Counterfeit medication a growing headache

Counterfeit medication seized during a recent operation. Some items seized included cosmetic products and food. PICTURE: SUPPLIED

The recent efforts by the Buffalo City Municipality (BCM) and its stakeholders to assure safety and compliance in local stores have revealed a rise in counterfeit medication.

Medication that are intentionally and fraudulently altered or mislabelled are considered counterfeit. They are medication that have failed to meet the quality measurements and standards set by pharmaceutical regulatory bodies.

The BCM and its stakeholders, which include both governmental and non-governmental organisations, have partnered in an effort to stop illegal conduct and maintain public safety. Let Us Find Them, an organisation that deals with missing person identification and other social issues, is one of the stakeholders present during the enforcement operations.

Lonwabo Yiliwe, the CEO of Let Us Find Us, told I’solezwe lesiXhosa that the medication seized around Buffalo City was valued at roughly R1.2 million. He stated that the medications seized included painkillers, antibiotics, and prohibited medications such as ointment.

Some of the items seized during a recent operation. PICTURE: SUPPLIED

“Medication is only sold in pharmacies not in spaza shops or in the street. These outlets receive this medication from highjacked trucks, or some are counterfeit medication. Legit suppliers are contacted by the South African Health Products Regulatory Authority (SAPHRA) if any medication implicate their brand,” said Yiliwe.

Food was seized in addition to the medication. Stores that were discovered to be operating without a business license or in violation of health and safety regulations were fined.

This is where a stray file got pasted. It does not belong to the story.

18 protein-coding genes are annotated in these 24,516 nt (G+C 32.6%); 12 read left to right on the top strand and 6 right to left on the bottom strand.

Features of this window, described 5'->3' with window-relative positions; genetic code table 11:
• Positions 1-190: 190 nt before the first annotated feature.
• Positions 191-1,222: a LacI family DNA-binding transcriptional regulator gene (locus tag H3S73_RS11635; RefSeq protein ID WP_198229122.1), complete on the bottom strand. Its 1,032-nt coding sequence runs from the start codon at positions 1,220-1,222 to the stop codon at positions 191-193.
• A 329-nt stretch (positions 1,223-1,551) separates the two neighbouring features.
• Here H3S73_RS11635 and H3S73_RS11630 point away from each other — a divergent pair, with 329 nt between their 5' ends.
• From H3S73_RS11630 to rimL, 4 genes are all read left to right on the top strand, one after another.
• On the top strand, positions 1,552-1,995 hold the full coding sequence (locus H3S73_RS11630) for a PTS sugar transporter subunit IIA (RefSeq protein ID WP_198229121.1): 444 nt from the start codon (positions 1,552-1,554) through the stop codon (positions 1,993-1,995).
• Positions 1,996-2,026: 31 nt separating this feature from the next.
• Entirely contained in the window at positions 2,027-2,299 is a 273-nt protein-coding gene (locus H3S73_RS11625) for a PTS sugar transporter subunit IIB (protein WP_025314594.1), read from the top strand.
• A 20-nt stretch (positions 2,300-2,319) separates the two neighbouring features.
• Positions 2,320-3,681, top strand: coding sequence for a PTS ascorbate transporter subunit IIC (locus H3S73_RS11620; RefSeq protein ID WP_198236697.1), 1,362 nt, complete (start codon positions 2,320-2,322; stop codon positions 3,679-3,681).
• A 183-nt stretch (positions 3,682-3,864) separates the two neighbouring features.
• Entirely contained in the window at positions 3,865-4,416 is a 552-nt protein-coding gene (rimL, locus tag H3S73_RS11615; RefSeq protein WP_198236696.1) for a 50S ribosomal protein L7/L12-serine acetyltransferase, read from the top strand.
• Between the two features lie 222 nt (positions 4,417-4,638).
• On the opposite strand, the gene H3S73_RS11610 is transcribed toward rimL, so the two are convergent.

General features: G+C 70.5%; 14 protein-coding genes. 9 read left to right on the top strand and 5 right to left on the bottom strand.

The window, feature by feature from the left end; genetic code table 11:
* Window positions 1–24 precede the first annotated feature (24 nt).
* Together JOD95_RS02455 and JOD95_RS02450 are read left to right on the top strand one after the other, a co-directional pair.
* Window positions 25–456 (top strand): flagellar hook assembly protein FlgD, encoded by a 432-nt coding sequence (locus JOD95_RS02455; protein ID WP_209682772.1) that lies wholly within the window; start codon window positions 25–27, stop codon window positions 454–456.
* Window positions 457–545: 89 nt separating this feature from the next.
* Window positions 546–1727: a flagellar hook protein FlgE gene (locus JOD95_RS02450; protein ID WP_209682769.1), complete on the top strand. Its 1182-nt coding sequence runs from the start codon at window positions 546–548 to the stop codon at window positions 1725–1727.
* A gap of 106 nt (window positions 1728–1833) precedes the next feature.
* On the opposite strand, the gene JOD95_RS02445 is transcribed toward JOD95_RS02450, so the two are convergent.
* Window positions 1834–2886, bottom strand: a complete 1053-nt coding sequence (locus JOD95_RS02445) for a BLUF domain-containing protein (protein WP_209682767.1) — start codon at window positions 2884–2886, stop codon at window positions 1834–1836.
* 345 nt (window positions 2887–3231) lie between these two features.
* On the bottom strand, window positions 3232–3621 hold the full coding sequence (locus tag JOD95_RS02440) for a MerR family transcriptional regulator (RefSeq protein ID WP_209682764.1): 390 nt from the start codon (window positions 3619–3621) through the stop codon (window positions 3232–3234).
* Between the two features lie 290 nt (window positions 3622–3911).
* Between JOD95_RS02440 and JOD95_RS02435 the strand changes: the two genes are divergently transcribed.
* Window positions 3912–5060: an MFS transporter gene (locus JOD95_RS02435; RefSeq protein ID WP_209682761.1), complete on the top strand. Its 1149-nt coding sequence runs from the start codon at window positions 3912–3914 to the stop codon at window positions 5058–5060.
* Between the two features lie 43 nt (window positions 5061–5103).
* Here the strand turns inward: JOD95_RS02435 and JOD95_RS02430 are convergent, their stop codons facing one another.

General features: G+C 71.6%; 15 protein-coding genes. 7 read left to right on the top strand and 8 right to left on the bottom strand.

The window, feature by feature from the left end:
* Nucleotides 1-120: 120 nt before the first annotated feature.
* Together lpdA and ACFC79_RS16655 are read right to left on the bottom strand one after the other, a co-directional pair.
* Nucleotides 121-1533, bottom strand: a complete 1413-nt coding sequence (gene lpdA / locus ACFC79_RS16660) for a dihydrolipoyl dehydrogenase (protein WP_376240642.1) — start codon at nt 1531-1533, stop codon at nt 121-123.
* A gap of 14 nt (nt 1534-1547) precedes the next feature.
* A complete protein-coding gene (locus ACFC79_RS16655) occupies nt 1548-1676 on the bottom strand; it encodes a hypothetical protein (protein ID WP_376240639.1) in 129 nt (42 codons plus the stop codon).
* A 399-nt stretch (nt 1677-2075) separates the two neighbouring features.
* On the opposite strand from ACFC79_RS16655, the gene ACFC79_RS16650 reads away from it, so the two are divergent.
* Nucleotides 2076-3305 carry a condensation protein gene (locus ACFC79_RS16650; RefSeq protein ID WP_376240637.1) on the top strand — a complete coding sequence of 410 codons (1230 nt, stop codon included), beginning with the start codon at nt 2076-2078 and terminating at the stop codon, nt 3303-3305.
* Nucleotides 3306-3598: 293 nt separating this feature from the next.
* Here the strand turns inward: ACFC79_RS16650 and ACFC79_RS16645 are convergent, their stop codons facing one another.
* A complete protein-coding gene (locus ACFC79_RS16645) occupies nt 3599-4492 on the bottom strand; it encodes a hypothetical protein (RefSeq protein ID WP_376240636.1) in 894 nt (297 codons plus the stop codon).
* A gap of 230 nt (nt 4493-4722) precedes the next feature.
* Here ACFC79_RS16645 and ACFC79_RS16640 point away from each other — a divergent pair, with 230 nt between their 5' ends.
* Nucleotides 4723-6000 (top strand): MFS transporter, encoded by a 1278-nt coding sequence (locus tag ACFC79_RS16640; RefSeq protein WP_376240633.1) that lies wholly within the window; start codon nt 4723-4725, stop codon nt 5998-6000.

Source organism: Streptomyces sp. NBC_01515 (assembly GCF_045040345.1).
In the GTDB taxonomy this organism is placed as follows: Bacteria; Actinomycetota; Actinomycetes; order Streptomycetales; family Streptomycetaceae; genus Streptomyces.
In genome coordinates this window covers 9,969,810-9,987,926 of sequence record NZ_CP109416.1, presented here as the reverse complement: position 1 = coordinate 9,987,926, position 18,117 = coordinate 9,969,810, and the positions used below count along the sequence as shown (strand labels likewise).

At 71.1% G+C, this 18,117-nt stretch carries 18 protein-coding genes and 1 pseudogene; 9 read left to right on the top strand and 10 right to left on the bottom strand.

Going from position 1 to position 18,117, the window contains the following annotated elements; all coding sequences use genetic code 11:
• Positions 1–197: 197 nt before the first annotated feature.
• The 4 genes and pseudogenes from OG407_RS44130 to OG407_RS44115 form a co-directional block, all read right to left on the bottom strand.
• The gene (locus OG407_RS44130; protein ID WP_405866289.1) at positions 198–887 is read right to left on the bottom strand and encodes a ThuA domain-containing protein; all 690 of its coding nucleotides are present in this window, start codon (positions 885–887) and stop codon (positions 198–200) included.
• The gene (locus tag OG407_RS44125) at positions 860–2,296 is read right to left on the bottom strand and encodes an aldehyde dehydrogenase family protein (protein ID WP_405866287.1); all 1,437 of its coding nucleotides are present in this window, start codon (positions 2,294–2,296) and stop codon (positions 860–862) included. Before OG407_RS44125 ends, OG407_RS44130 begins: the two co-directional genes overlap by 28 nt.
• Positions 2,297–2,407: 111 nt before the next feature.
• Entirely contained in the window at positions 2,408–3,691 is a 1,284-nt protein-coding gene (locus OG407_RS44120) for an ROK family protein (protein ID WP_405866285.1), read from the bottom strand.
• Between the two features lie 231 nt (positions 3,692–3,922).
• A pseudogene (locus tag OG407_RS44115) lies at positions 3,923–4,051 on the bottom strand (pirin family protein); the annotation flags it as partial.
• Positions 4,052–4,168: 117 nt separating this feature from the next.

The research platform chair for pharmaceutical and biotech advancement in Africa (PBA2) at Tshwane University of Technology, Professor David Katerere, stated in a report that the widespread use of counterfeit medicine is a major issue in many African countries.

“Research has shown many developing countries have a high prevalence of substandard medicines. For example, up to 88.4% of antimalarials in some African markets have been reported as fake. Using ineffective medicines causes between 64 000 and 158 000 deaths from malaria every year in Sub-Saharan Africa.

“Giving people medicine that won’t work or isn’t made properly is dangerous. More than 250 000 children worldwide die from these medicines each year. In the past year more than 300 children died after ingesting counterfeit cough or pain syrups,” said Katerere.

The general public is encouraged to purchase medication from retail establishments, pharmacies, and clinics that are licensed, and they are additionally reminded to check for these establishments’ licenses on their walls.

Yiliwe urged people to call SAHPRA at 012 501 0300 or his organisation (Let Us Find Them) at 087 711 1149 if they wish to report counterfeit medication.